https://sites.google.com/site/hvacsyste ... parameters

The boundaries of survival are better established for long-term comfort. According to a 1958 NASA report, people can live indefinitely in environments that range between roughly 40 degrees F and 95 degrees F (4 and 35 degrees C), if the latter temperature occurs at no more than 50 percent relative humidity. The maximum temperature pushes upward when it's less humid, because lower water content in the air makes it easier to sweat, and thus, keep cool.

https://www.livescience.com/34128-limit ... vival.html

BEHROR, India (AFP) - Ratan Kumar once battled India's brutal summers with damp bedsheets and midnight baths. Now he is among millions upon millions of Indians using air-conditioning - helping make the world hotter still.

With India's air-conditioning market expected to explode from 30 million to a billion units by 2050, the world's second-most populous country could become the planet's top user of electricity for cooling.


https://www.straitstimes.com/asia/south ... -explosion
Don't deny the peak!
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Re: Global Warming / Climate Changes Pt. 21

Unread postby dohboi » Sat 06 Jul 2019, 23:42:03

Thanks for that info, jaw.

Now this:

https://www.yesmagazine.org/planet/clim ... TDByStdczI


Why We Can’t Ignore U.S. Military Emissions

The U.S. military’s carbon footprint is bigger than 140 countries combined. To seriously address climate catastrophe, we must dismantle its vast infrastructure.
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Tomorrow might never come

Unread postby Whitefang » Sun 07 Jul 2019, 03:18:55

Newfie wrote:Doh,

This is probably true. But would horrific events were likely through other processes even without climate change.

This question always remains relevant; given this knowledge...What do we do?


First, thanks to you all providing insight, knowledge and information on this site, sharing your feelings inbetween :roll:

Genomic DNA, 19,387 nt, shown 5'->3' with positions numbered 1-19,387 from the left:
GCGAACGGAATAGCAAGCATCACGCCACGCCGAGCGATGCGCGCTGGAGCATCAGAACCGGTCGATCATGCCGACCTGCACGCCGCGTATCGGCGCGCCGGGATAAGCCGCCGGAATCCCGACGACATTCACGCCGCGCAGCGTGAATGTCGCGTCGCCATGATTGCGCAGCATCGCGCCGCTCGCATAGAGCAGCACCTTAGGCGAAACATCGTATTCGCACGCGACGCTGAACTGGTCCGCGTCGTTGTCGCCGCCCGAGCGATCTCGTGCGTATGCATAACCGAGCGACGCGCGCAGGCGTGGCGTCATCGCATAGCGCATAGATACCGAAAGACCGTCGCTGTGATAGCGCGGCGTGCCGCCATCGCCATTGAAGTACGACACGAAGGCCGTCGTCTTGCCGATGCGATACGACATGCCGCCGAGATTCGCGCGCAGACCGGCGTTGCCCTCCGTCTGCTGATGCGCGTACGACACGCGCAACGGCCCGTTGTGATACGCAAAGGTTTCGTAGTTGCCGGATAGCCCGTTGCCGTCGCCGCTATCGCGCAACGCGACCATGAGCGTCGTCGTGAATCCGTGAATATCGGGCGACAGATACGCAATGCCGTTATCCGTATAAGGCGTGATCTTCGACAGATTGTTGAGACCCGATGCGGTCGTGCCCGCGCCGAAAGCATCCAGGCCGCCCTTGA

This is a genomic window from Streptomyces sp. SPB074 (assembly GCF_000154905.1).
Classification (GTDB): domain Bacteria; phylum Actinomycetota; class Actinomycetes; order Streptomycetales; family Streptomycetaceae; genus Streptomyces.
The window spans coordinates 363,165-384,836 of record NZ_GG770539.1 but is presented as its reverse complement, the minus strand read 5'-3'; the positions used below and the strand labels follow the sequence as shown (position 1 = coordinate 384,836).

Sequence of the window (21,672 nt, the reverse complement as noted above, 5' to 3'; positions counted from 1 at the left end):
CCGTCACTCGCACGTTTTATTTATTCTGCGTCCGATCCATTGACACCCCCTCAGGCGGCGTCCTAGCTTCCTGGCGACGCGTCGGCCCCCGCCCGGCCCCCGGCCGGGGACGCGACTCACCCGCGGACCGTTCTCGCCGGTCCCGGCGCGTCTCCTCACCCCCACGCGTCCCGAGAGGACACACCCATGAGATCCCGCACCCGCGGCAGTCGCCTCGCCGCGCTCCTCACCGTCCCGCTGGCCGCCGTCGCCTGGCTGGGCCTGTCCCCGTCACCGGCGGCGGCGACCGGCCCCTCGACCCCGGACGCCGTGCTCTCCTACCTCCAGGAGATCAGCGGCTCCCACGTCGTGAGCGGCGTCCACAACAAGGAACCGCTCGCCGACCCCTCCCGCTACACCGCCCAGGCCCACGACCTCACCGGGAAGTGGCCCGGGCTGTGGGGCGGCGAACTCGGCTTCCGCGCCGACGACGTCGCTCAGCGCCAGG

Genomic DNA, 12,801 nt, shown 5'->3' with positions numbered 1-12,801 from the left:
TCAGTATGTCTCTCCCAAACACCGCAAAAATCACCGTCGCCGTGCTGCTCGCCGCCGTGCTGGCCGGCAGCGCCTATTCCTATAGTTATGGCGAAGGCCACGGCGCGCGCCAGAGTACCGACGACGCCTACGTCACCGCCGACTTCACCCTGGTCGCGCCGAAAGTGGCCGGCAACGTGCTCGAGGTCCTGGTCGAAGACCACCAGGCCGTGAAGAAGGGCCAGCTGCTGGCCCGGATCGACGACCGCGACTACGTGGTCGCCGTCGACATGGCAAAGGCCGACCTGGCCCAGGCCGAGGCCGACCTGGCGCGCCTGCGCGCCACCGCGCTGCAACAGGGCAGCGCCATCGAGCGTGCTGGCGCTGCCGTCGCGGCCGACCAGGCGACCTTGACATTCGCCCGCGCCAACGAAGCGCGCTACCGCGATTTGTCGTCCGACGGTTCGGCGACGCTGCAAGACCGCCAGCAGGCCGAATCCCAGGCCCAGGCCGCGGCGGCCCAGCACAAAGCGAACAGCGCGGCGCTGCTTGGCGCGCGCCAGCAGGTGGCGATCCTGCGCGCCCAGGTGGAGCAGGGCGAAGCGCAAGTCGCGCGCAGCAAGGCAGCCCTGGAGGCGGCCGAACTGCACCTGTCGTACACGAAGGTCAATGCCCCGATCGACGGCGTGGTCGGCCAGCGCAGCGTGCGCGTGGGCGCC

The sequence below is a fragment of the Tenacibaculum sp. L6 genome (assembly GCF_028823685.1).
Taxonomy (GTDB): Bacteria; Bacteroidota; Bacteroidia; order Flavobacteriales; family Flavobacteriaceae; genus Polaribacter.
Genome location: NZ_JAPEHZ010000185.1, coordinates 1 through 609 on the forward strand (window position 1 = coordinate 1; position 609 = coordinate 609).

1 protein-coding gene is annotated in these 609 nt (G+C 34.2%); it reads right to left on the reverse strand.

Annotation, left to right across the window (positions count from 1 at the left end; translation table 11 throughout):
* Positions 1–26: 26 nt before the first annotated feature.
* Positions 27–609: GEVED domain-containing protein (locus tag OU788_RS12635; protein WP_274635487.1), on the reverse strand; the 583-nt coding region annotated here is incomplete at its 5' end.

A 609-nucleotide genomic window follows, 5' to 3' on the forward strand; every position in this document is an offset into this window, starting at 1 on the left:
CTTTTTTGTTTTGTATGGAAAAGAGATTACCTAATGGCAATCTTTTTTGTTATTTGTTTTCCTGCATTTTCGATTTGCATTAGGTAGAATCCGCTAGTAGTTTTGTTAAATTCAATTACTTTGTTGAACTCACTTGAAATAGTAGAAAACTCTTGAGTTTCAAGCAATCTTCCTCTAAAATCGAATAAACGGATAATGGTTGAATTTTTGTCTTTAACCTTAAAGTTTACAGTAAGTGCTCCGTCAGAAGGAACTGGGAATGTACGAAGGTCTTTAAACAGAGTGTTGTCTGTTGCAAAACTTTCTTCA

With current 6th extinction event happening as we write, coupled with the ongoing accellerating abrupt CC and the fall of the truly worldwide empire now going on........what to do, terrible and yet.....

Guy is proposing a planetary hospice 8O

https://guymcpherson.com/wp-content/upl ... ospice.pdf

Abstract
The pace of climate change continues to accelerate, and it now appears inevitable that the Great Anthropocentric Extinction currently unfolding will include the end of life as we know it. Characterizing this ‘Great Dying’ as equivalent to a terminal diagnosis for the human race, and assuming an ecopsychological perspective that sees a close relationship between planetary health and mental health, the author applies the stages of grief to this Great Dying, exploring connections retroactively and prospectively between societal mental health trends in the U.S., our awareness of the severity of the threat we pose to the planet, and the stages of grieving the loss of life, and questions the role mental health professionals should play in this context. Looking ahead from this same perspective, the author asks if it is possible to alleviate the pain and suffering that will be associated with the widespread extinctions, mass mortality, and forced migrations that are anticipated by scientific experts as a result of climate disruptions, beginning with the idea of what a “good death” would look like in relation to the end of life as we know it, applying principles from hospice and palliative care. Finally, he offers a hopeful vision that, with an expanding planetary hospice movement and appropriate containing myths, it might be possible to re-cast this Great Dying as a difficult, but spiritually progressive, death/rebirth experience for homo sapiens.